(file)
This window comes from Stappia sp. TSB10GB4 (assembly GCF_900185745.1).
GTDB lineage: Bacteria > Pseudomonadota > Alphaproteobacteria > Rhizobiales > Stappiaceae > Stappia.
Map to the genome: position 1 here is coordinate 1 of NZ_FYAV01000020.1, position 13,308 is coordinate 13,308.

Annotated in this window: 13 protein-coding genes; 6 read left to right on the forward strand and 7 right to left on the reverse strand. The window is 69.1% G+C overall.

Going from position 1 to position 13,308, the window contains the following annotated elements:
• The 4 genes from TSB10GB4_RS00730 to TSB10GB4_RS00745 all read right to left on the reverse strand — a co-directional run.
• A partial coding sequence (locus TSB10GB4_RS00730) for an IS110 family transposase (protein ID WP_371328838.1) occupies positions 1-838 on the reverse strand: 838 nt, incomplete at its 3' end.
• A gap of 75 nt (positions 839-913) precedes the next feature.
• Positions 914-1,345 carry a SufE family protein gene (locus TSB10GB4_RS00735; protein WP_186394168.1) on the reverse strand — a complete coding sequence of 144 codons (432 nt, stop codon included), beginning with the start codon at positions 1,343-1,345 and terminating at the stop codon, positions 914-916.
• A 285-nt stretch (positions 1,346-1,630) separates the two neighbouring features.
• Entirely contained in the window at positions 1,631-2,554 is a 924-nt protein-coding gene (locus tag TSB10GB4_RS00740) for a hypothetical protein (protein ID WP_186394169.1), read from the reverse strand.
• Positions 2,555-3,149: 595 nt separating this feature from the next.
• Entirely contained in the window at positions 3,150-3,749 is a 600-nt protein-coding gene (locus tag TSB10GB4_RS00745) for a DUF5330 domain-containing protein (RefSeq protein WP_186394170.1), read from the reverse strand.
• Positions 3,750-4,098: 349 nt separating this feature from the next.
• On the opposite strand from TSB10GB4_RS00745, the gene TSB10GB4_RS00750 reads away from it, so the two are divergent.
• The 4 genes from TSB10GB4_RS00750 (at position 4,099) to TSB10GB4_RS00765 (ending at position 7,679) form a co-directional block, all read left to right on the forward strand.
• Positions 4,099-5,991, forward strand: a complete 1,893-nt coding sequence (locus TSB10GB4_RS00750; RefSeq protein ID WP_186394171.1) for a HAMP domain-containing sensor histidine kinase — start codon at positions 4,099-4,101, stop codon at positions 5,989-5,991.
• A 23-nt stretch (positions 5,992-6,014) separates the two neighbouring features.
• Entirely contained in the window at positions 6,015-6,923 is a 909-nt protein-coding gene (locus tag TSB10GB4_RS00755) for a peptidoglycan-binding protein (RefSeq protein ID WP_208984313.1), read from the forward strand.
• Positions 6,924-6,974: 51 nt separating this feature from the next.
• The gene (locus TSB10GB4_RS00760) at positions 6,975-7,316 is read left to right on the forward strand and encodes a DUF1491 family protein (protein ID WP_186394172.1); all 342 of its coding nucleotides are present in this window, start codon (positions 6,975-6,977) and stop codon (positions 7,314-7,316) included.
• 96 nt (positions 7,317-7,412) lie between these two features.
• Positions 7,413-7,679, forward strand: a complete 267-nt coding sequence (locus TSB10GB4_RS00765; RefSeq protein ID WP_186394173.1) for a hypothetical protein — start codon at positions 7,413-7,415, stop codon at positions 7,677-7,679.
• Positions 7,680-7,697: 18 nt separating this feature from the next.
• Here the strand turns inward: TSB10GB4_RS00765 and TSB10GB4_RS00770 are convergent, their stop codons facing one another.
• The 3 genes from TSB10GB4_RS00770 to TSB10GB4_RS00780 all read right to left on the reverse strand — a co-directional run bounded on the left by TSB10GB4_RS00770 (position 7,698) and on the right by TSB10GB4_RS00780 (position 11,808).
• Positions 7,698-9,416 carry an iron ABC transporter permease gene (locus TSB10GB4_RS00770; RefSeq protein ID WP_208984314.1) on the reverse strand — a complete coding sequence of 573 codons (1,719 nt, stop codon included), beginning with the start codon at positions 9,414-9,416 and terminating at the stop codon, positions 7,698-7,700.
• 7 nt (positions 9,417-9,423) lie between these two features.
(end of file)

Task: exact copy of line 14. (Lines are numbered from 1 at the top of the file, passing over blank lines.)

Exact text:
• Positions 3,750-4,098: 349 nt separating this feature from the next.